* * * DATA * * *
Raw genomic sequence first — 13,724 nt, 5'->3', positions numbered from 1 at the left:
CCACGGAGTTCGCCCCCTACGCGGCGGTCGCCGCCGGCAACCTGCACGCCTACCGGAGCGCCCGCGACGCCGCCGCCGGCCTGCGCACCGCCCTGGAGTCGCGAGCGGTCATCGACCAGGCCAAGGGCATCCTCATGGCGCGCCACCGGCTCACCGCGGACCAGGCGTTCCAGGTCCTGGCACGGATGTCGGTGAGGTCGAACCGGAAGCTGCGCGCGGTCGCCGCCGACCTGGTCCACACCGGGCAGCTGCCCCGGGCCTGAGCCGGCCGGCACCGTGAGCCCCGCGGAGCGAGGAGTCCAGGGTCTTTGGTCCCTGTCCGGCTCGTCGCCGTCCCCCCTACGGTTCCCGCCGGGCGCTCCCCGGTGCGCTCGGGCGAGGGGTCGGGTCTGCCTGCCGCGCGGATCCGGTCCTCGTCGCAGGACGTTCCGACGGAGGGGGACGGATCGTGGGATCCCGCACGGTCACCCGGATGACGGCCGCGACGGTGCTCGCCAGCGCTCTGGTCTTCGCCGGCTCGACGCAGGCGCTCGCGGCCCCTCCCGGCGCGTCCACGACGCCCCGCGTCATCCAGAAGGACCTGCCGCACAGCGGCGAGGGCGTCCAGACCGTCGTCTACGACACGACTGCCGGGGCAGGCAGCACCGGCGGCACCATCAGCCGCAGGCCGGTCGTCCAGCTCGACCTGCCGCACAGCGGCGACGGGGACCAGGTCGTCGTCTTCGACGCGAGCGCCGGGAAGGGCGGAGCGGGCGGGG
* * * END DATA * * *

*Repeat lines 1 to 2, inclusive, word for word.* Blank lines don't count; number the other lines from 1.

Raw genomic sequence first — 13,724 nt, 5'->3', positions numbered from 1 at the left:
CCACGGAGTTCGCCCCCTACGCGGCGGTCGCCGCCGGCAACCTGCACGCCTACCGGAGCGCCCGCGACGCCGCCGCCGGCCTGCGCACCGCCCTGGAGTCGCGAGCGGTCATCGACCAGGCCAAGGGCATCCTCATGGCGCGCCACCGGCTCACCGCGGACCAGGCGTTCCAGGTCCTGGCACGGATGTCGGTGAGGTCGAACCGGAAGCTGCGCGCGGTCGCCGCCGACCTGGTCCACACCGGGCAGCTGCCCCGGGCCTGAGCCGGCCGGCACCGTGAGCCCCGCGGAGCGAGGAGTCCAGGGTCTTTGGTCCCTGTCCGGCTCGTCGCCGTCCCCCCTACGGTTCCCGCCGGGCGCTCCCCGGTGCGCTCGGGCGAGGGGTCGGGTCTGCCTGCCGCGCGGATCCGGTCCTCGTCGCAGGACGTTCCGACGGAGGGGGACGGATCGTGGGATCCCGCACGGTCACCCGGATGACGGCCGCGACGGTGCTCGCCAGCGCTCTGGTCTTCGCCGGCTCGACGCAGGCGCTCGCGGCCCCTCCCGGCGCGTCCACGACGCCCCGCGTCATCCAGAAGGACCTGCCGCACAGCGGCGAGGGCGTCCAGACCGTCGTCTACGACACGACTGCCGGGGCAGGCAGCACCGGCGGCACCATCAGCCGCAGGCCGGTCGTCCAGCTCGACCTGCCGCACAGCGGCGACGGGGACCAGGTCGTCGTCTTCGACGCGAGCGCCGGGAAGGGCGGAGCGGGCGGGG